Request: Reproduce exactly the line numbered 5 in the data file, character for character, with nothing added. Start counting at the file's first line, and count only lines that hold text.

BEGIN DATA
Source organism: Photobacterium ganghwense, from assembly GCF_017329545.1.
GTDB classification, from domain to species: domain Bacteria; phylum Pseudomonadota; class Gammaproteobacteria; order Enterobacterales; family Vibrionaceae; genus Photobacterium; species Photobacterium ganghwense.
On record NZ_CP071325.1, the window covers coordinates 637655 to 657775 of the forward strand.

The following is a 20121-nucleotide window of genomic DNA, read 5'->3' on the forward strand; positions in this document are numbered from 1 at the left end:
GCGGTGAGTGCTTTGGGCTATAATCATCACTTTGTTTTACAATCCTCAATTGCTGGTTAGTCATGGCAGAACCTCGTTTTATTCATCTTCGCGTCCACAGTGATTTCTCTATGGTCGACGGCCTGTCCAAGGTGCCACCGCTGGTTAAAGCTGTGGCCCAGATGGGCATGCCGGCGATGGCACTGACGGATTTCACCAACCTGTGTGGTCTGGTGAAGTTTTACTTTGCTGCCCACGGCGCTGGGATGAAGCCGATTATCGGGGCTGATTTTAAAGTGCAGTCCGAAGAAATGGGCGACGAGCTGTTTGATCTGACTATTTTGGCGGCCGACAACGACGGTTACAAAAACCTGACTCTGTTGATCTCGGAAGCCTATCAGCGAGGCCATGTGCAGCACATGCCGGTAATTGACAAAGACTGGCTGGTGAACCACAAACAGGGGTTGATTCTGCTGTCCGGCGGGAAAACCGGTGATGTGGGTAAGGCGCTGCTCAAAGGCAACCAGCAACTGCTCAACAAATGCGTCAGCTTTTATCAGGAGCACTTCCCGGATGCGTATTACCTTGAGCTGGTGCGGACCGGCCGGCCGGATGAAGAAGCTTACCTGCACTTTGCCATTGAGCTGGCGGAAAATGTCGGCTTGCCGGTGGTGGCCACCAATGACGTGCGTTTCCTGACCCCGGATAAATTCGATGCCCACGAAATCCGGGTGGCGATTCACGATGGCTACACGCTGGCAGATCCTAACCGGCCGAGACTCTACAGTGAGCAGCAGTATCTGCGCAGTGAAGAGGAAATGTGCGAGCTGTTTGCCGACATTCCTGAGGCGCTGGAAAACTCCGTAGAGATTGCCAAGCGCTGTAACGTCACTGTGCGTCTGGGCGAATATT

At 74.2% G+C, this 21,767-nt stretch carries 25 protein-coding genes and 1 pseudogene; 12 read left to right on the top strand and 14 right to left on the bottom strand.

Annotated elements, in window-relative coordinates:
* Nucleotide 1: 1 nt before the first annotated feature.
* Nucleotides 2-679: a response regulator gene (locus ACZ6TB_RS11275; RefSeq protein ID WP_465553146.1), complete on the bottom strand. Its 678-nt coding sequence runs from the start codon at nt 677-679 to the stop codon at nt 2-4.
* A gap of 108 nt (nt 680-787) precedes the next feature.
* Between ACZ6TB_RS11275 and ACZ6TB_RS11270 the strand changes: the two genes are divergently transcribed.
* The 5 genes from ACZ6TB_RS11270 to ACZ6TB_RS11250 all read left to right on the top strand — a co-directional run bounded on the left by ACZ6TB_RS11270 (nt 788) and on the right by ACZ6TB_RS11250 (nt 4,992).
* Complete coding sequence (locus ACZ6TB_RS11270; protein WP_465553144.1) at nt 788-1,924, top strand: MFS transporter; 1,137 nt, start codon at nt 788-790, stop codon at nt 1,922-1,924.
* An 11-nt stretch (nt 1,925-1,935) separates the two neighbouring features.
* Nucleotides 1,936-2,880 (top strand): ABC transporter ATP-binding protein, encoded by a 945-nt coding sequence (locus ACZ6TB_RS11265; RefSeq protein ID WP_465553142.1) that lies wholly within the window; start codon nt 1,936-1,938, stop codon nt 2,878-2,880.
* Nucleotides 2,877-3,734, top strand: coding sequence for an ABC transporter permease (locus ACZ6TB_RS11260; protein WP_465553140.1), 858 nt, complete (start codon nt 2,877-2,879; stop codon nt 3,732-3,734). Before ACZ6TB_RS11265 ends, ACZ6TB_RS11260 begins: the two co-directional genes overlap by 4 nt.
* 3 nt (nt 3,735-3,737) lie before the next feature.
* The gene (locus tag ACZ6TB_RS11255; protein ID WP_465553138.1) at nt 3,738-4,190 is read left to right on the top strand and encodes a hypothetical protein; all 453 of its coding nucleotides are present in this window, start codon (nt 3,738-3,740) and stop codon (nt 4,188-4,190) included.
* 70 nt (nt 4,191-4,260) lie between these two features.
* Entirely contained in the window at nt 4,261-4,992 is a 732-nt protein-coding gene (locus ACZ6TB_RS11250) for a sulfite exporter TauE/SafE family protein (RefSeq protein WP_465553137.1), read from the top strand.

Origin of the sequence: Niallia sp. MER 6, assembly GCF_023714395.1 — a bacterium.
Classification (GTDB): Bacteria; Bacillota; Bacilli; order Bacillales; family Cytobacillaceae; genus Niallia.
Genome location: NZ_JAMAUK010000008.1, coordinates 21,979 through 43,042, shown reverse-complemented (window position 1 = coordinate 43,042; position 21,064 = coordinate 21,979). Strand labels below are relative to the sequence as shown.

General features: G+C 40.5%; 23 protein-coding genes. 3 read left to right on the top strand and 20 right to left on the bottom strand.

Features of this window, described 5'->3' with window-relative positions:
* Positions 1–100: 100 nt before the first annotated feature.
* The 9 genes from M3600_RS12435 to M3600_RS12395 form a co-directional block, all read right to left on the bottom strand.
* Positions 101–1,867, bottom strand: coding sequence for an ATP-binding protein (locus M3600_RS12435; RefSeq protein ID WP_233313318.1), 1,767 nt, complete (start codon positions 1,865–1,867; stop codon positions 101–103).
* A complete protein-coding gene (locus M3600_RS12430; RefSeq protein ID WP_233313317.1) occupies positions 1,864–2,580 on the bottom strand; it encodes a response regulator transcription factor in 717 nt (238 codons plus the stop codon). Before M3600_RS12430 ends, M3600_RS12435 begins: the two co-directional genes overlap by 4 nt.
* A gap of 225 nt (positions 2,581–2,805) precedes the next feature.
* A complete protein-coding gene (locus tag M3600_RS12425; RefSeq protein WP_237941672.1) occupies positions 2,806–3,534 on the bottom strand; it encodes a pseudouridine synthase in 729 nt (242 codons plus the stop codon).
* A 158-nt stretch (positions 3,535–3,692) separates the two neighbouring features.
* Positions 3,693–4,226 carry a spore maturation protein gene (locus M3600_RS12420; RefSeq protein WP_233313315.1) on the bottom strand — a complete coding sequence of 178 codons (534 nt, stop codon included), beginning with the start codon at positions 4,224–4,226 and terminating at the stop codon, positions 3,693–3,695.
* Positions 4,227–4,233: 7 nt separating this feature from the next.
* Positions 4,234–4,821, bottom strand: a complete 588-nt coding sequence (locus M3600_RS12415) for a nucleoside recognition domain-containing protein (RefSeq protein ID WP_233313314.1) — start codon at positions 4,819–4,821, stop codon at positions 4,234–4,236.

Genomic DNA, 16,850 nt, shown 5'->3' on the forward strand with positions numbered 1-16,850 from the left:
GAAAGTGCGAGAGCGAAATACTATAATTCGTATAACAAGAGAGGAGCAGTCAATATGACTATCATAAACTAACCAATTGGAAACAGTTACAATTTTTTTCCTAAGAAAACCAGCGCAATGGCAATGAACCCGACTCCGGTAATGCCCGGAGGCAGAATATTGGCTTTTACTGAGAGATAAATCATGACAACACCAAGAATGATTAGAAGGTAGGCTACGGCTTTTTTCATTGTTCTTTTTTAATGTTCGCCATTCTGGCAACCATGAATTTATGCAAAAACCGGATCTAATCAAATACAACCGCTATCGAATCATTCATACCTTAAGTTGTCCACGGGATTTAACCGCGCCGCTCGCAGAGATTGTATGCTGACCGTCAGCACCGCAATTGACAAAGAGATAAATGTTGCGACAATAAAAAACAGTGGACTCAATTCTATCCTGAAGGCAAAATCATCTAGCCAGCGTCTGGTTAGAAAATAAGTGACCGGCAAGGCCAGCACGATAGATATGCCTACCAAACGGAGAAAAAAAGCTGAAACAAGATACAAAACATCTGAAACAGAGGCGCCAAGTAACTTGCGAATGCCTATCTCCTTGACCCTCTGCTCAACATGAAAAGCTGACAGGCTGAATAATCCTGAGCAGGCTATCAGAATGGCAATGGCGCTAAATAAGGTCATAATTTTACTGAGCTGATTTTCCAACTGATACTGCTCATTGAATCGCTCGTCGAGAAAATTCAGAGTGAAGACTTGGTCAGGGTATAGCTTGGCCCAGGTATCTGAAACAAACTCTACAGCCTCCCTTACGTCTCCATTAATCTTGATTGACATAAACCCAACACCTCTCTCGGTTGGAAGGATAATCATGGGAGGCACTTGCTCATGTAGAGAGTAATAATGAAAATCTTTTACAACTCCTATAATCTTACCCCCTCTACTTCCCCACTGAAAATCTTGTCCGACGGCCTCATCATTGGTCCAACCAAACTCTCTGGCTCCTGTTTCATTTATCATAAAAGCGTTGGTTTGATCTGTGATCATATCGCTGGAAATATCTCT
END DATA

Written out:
GCGGTGAGTGCTTTGGGCTATAATCATCACTTTGTTTTACAATCCTCAATTGCTGGTTAGTCATGGCAGAACCTCGTTTTATTCATCTTCGCGTCCACAGTGATTTCTCTATGGTCGACGGCCTGTCCAAGGTGCCACCGCTGGTTAAAGCTGTGGCCCAGATGGGCATGCCGGCGATGGCACTGACGGATTTCACCAACCTGTGTGGTCTGGTGAAGTTTTACTTTGCTGCCCACGGCGCTGGGATGAAGCCGATTATCGGGGCTGATTTTAAAGTGCAGTCCGAAGAAATGGGCGACGAGCTGTTTGATCTGACTATTTTGGCGGCCGACAACGACGGTTACAAAAACCTGACTCTGTTGATCTCGGAAGCCTATCAGCGAGGCCATGTGCAGCACATGCCGGTAATTGACAAAGACTGGCTGGTGAACCACAAACAGGGGTTGATTCTGCTGTCCGGCGGGAAAACCGGTGATGTGGGTAAGGCGCTGCTCAAAGGCAACCAGCAACTGCTCAACAAATGCGTCAGCTTTTATCAGGAGCACTTCCCGGATGCGTATTACCTTGAGCTGGTGCGGACCGGCCGGCCGGATGAAGAAGCTTACCTGCACTTTGCCATTGAGCTGGCGGAAAATGTCGGCTTGCCGGTGGTGGCCACCAATGACGTGCGTTTCCTGACCCCGGATAAATTCGATGCCCACGAAATCCGGGTGGCGATTCACGATGGCTACACGCTGGCAGATCCTAACCGGCCGAGACTCTACAGTGAGCAGCAGTATCTGCGCAGTGAAGAGGAAATGTGCGAGCTGTTTGCCGACATTCCTGAGGCGCTGGAAAACTCCGTAGAGATTGCCAAGCGCTGTAACGTCACTGTGCGTCTGGGCGAATATT